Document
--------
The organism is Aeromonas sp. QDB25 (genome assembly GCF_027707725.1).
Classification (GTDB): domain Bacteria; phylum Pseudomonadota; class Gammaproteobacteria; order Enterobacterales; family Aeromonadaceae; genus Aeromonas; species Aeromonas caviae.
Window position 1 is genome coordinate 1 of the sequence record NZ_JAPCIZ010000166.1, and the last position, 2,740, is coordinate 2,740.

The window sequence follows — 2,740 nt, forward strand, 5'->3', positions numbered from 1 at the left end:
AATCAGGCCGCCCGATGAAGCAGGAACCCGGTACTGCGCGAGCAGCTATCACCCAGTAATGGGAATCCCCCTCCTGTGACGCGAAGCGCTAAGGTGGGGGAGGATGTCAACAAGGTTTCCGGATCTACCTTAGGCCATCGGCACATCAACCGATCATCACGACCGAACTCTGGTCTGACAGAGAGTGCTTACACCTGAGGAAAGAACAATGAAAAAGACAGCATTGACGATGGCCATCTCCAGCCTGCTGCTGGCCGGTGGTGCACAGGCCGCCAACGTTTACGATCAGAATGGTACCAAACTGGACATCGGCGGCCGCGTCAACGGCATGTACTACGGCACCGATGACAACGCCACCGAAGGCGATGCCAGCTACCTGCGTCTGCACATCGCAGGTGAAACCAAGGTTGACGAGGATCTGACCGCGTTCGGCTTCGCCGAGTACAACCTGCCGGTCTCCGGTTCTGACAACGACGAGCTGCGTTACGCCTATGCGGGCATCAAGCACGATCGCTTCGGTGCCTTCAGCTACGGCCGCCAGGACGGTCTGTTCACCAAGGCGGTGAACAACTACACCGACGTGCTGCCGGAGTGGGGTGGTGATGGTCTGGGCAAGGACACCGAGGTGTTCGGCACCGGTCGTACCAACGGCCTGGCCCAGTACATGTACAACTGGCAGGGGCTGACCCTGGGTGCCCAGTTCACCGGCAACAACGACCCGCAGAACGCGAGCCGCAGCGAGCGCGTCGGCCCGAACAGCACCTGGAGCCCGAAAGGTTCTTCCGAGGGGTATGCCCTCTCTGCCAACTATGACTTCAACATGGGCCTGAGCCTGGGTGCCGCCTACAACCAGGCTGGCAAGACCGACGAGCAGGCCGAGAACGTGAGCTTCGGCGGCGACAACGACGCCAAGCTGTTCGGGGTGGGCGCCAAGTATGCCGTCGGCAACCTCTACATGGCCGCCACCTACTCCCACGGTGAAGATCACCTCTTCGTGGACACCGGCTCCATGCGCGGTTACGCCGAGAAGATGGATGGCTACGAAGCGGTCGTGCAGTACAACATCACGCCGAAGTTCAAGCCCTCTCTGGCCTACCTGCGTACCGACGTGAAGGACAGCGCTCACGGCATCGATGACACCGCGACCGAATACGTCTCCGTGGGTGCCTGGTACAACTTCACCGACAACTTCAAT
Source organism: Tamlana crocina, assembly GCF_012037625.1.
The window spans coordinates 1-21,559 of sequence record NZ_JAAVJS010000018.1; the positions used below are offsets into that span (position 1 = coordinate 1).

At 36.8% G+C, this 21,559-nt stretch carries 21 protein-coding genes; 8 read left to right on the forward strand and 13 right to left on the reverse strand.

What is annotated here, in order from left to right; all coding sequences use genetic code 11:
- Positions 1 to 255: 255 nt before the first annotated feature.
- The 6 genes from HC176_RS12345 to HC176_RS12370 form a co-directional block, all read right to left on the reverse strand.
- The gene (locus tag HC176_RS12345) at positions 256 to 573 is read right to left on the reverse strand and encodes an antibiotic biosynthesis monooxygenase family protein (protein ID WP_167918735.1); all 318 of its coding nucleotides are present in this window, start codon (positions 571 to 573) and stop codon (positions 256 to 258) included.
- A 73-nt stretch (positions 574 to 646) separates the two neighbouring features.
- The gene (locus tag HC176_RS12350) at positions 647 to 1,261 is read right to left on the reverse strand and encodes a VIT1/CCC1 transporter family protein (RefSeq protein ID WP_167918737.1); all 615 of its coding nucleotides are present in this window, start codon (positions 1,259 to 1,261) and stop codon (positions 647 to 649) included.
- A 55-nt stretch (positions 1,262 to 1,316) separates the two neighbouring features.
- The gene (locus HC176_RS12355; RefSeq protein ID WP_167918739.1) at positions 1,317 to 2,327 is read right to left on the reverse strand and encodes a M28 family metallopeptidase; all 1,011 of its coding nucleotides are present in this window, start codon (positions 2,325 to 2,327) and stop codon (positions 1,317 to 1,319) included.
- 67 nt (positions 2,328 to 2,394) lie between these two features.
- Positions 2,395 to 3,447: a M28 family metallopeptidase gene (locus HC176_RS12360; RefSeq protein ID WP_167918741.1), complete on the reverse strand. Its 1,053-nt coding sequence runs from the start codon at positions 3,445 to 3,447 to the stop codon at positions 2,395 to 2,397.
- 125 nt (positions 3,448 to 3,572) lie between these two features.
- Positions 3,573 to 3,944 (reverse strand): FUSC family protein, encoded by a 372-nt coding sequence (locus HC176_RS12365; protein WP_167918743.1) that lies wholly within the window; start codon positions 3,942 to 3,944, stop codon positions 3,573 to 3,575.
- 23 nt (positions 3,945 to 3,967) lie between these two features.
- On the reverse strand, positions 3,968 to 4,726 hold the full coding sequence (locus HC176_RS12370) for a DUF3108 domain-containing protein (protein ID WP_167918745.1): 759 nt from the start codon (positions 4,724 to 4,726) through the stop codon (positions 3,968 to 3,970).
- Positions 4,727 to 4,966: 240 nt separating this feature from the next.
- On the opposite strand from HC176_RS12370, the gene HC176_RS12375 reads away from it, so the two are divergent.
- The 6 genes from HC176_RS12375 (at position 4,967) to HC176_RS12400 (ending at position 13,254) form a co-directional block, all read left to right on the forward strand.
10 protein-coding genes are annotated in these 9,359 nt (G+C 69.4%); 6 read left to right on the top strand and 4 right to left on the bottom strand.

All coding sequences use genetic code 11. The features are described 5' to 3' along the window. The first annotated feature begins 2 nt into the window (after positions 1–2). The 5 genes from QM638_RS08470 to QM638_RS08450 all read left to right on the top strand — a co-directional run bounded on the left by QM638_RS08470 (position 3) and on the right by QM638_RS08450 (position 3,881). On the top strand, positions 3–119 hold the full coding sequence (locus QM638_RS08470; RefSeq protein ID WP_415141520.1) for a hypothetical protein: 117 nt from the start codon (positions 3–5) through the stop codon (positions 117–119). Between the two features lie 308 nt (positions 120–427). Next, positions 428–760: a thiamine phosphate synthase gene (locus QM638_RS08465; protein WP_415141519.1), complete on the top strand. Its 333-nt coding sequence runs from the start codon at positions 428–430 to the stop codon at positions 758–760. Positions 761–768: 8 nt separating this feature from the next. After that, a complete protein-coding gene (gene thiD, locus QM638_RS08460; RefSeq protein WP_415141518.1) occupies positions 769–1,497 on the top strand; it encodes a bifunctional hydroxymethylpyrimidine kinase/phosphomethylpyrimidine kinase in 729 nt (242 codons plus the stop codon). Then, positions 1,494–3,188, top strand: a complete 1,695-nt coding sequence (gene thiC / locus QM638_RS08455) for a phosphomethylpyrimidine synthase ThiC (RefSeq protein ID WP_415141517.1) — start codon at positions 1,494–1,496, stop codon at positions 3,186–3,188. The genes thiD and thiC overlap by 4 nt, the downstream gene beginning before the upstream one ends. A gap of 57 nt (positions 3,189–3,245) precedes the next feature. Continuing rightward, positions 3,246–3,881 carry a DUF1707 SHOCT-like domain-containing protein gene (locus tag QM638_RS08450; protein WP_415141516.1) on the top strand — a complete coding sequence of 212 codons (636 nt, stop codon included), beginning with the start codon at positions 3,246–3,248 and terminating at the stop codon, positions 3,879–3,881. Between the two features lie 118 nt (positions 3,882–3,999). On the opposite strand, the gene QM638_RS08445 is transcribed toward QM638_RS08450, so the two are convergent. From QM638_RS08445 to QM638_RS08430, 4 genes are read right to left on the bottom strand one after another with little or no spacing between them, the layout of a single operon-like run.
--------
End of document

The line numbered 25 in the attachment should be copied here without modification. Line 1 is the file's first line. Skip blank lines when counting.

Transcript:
- The 6 genes from HC176_RS12375 (at position 4,967) to HC176_RS12400 (ending at position 13,254) form a co-directional block, all read left to right on the forward strand.